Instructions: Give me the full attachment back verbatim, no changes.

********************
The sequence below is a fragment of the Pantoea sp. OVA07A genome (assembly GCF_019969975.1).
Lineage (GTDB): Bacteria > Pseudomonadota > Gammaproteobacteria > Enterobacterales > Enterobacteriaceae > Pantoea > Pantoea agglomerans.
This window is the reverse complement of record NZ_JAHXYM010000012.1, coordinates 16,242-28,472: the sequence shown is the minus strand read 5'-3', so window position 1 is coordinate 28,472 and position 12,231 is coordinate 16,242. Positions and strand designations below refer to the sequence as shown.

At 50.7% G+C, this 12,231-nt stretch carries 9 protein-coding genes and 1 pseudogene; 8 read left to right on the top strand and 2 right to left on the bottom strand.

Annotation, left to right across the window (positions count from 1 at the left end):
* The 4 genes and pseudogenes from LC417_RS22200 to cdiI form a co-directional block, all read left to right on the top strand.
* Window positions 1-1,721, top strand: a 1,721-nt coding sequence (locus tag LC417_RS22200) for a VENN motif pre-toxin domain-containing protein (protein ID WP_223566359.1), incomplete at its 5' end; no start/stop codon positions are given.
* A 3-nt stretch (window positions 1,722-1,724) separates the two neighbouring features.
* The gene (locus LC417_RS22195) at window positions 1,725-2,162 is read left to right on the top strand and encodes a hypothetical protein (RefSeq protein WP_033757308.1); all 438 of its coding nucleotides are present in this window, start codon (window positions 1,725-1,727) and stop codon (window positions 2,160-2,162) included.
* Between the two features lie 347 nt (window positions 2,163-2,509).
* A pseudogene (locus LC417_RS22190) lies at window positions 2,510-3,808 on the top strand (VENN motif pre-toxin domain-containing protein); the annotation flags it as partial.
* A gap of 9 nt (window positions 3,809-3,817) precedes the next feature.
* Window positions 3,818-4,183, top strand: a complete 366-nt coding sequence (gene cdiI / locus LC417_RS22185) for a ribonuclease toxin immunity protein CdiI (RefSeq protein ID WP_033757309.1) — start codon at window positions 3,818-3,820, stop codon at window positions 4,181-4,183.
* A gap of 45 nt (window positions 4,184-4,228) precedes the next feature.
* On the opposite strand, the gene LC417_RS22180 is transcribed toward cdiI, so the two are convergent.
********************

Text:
The sequence below is a fragment of the Pantoea sp. OVA07A genome (assembly GCF_019969975.1).
Lineage (GTDB): Bacteria > Pseudomonadota > Gammaproteobacteria > Enterobacterales > Enterobacteriaceae > Pantoea > Pantoea agglomerans.
This window is the reverse complement of record NZ_JAHXYM010000012.1, coordinates 16,242-28,472: the sequence shown is the minus strand read 5'-3', so window position 1 is coordinate 28,472 and position 12,231 is coordinate 16,242. Positions and strand designations below refer to the sequence as shown.

At 50.7% G+C, this 12,231-nt stretch carries 9 protein-coding genes and 1 pseudogene; 8 read left to right on the top strand and 2 right to left on the bottom strand.

Annotation, left to right across the window (positions count from 1 at the left end):
* The 4 genes and pseudogenes from LC417_RS22200 to cdiI form a co-directional block, all read left to right on the top strand.
* Window positions 1-1,721, top strand: a 1,721-nt coding sequence (locus tag LC417_RS22200) for a VENN motif pre-toxin domain-containing protein (protein ID WP_223566359.1), incomplete at its 5' end; no start/stop codon positions are given.
* A 3-nt stretch (window positions 1,722-1,724) separates the two neighbouring features.
* The gene (locus LC417_RS22195) at window positions 1,725-2,162 is read left to right on the top strand and encodes a hypothetical protein (RefSeq protein WP_033757308.1); all 438 of its coding nucleotides are present in this window, start codon (window positions 1,725-1,727) and stop codon (window positions 2,160-2,162) included.
* Between the two features lie 347 nt (window positions 2,163-2,509).
* A pseudogene (locus LC417_RS22190) lies at window positions 2,510-3,808 on the top strand (VENN motif pre-toxin domain-containing protein); the annotation flags it as partial.
* A gap of 9 nt (window positions 3,809-3,817) precedes the next feature.
* Window positions 3,818-4,183, top strand: a complete 366-nt coding sequence (gene cdiI / locus LC417_RS22185) for a ribonuclease toxin immunity protein CdiI (RefSeq protein ID WP_033757309.1) — start codon at window positions 3,818-3,820, stop codon at window positions 4,181-4,183.
* A gap of 45 nt (window positions 4,184-4,228) precedes the next feature.
* On the opposite strand, the gene LC417_RS22180 is transcribed toward cdiI, so the two are convergent.